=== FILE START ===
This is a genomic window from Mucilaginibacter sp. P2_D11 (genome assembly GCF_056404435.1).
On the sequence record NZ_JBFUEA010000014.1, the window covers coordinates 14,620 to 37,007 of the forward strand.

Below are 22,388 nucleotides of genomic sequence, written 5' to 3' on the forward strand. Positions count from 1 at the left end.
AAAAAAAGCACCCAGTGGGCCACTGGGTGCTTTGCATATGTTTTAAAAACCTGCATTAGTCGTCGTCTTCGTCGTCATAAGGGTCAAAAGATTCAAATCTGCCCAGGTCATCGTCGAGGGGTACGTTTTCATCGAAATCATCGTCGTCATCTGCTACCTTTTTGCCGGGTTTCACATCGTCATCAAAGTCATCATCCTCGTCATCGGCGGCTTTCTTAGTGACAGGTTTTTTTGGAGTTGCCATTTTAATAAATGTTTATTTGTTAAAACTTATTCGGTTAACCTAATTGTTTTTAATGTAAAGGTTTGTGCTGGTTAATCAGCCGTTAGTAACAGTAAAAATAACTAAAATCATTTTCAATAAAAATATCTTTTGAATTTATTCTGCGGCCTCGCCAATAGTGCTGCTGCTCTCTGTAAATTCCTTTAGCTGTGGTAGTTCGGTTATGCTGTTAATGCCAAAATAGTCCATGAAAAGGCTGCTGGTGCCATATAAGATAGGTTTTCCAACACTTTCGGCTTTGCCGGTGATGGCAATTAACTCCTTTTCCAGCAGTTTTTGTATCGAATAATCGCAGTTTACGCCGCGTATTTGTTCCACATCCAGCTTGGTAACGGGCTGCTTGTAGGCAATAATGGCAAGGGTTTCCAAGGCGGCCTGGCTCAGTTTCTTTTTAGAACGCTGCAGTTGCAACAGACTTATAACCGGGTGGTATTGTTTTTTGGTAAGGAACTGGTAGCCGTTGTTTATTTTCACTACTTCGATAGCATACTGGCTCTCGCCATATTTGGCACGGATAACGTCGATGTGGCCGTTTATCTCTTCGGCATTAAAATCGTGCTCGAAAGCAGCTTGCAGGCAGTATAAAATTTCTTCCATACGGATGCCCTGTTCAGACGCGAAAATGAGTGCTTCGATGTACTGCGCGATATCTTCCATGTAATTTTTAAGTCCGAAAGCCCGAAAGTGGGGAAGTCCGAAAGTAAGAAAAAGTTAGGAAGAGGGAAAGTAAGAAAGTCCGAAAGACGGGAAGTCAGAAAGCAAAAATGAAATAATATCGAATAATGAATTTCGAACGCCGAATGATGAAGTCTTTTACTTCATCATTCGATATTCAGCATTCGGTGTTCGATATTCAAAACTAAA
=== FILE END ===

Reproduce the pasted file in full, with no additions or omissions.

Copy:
This is a genomic window from Mucilaginibacter sp. P2_D11 (genome assembly GCF_056404435.1).
On the sequence record NZ_JBFUEA010000014.1, the window covers coordinates 14,620 to 37,007 of the forward strand.

Below are 22,388 nucleotides of genomic sequence, written 5' to 3' on the forward strand. Positions count from 1 at the left end.
AAAAAAAGCACCCAGTGGGCCACTGGGTGCTTTGCATATGTTTTAAAAACCTGCATTAGTCGTCGTCTTCGTCGTCATAAGGGTCAAAAGATTCAAATCTGCCCAGGTCATCGTCGAGGGGTACGTTTTCATCGAAATCATCGTCGTCATCTGCTACCTTTTTGCCGGGTTTCACATCGTCATCAAAGTCATCATCCTCGTCATCGGCGGCTTTCTTAGTGACAGGTTTTTTTGGAGTTGCCATTTTAATAAATGTTTATTTGTTAAAACTTATTCGGTTAACCTAATTGTTTTTAATGTAAAGGTTTGTGCTGGTTAATCAGCCGTTAGTAACAGTAAAAATAACTAAAATCATTTTCAATAAAAATATCTTTTGAATTTATTCTGCGGCCTCGCCAATAGTGCTGCTGCTCTCTGTAAATTCCTTTAGCTGTGGTAGTTCGGTTATGCTGTTAATGCCAAAATAGTCCATGAAAAGGCTGCTGGTGCCATATAAGATAGGTTTTCCAACACTTTCGGCTTTGCCGGTGATGGCAATTAACTCCTTTTCCAGCAGTTTTTGTATCGAATAATCGCAGTTTACGCCGCGTATTTGTTCCACATCCAGCTTGGTAACGGGCTGCTTGTAGGCAATAATGGCAAGGGTTTCCAAGGCGGCCTGGCTCAGTTTCTTTTTAGAACGCTGCAGTTGCAACAGACTTATAACCGGGTGGTATTGTTTTTTGGTAAGGAACTGGTAGCCGTTGTTTATTTTCACTACTTCGATAGCATACTGGCTCTCGCCATATTTGGCACGGATAACGTCGATGTGGCCGTTTATCTCTTCGGCATTAAAATCGTGCTCGAAAGCAGCTTGCAGGCAGTATAAAATTTCTTCCATACGGATGCCCTGTTCAGACGCGAAAATGAGTGCTTCGATGTACTGCGCGATATCTTCCATGTAATTTTTAAGTCCGAAAGCCCGAAAGTGGGGAAGTCCGAAAGTAAGAAAAAGTTAGGAAGAGGGAAAGTAAGAAAGTCCGAAAGACGGGAAGTCAGAAAGCAAAAATGAAATAATATCGAATAATGAATTTCGAACGCCGAATGATGAAGTCTTTTACTTCATCATTCGATATTCAGCATTCGGTGTTCGATATTCAAAACTAAA